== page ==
Boycotts by ethical shoppers cost big brands at least £2.6bn a year, claims the Co-operative Bank.
Fairtrade products are becoming increasingly popular
Its Ethical Purchasing Index found that in 2002 ethical consumption in the UK was worth £19.86bn.
More than half of UK shoppers claim to have deliberately avoided at least one product because of their principles.
Ethical banking, energy, and food products are all growth areas, but the total market share of ethical goods and services is still less than 2%.
The Co-op estimates that £6.9bn was spent on ethical goods and services, including Fairtrade food products, while £7.4bn went to ethical financial services.
In addition around £5.6bn was spent in line with consumers' principles through shopping locally, boycotting big brands, recycling and using public transport.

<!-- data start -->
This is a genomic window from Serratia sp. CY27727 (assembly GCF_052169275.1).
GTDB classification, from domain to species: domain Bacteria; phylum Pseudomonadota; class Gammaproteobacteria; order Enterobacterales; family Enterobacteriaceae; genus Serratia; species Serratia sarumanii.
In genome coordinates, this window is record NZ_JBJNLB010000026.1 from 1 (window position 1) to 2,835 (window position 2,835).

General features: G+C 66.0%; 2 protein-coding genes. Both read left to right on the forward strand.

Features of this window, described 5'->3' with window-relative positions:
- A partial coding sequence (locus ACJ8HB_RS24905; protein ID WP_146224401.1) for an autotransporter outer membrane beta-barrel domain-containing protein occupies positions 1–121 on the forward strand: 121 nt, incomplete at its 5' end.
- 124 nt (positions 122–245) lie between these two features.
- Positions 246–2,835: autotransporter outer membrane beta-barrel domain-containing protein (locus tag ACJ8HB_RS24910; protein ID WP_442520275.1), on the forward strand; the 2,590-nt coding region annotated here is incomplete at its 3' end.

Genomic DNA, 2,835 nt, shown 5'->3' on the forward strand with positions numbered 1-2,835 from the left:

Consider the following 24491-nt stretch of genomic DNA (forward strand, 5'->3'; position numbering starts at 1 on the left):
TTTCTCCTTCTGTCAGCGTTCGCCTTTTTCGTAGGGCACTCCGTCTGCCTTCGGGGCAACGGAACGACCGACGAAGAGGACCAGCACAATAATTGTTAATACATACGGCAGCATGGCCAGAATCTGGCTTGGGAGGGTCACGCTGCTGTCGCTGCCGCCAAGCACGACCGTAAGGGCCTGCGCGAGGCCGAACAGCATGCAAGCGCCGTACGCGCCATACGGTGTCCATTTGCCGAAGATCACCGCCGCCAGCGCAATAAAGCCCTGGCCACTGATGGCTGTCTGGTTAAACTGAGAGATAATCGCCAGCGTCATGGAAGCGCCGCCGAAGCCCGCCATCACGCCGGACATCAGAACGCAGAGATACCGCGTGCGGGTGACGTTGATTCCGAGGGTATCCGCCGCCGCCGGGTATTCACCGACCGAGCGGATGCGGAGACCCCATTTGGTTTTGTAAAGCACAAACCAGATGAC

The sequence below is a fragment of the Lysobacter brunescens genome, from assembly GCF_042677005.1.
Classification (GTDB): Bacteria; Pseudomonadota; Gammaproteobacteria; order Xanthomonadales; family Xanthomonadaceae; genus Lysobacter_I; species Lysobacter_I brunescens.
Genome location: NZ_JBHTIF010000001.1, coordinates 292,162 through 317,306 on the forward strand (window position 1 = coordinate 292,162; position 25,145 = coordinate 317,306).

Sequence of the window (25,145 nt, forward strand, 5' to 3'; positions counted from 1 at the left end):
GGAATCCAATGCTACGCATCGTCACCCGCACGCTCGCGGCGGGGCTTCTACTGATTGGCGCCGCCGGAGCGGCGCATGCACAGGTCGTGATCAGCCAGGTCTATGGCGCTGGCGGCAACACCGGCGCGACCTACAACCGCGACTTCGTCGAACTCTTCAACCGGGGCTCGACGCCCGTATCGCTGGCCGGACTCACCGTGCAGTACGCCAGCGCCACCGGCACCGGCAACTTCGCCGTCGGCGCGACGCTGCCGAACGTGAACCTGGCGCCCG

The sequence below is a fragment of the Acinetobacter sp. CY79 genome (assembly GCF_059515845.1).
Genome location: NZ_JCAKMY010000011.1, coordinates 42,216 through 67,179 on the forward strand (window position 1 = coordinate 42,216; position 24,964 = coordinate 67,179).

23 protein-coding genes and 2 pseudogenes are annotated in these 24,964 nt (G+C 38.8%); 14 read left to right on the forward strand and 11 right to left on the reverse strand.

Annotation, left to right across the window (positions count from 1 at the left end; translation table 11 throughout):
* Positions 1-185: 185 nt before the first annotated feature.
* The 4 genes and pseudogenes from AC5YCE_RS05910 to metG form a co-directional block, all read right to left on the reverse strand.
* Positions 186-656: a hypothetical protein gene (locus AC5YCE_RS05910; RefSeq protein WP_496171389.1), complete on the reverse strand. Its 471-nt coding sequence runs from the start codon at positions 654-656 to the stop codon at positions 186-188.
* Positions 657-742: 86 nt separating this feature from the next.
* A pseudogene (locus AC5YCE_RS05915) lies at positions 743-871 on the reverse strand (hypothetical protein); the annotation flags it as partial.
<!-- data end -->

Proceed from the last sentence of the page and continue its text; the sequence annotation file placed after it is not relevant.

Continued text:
Simon Williams, director of corporate affairs at The Co-operative Bank, said: "The full extent of ethical consumerism will always be difficult to gauge, given that it is about the motivation behind a particular purchase as much as
the product or service itself.
"For instance, many people shop locally for convenience but for others the overriding consideration is to buy from local stores in order to support their community."
The Co-operative research found sales of energy efficient household appliances now have a 41% market share, and 40% of eggs sold are free range.
William Sankey, author of The Good Shoping Guide, said: "It is great that ethical purchases generally are growing.
"The effect of the boycotts - £2.6bn - might not seem a great deal at this stage... but we believe big companies listen to this sort of thing."
But while 80% oppose testing cosmetics on animals, sales of cosmetics that comply with the Humane Cosmetics Standard
have yet to achieve a 2% market share.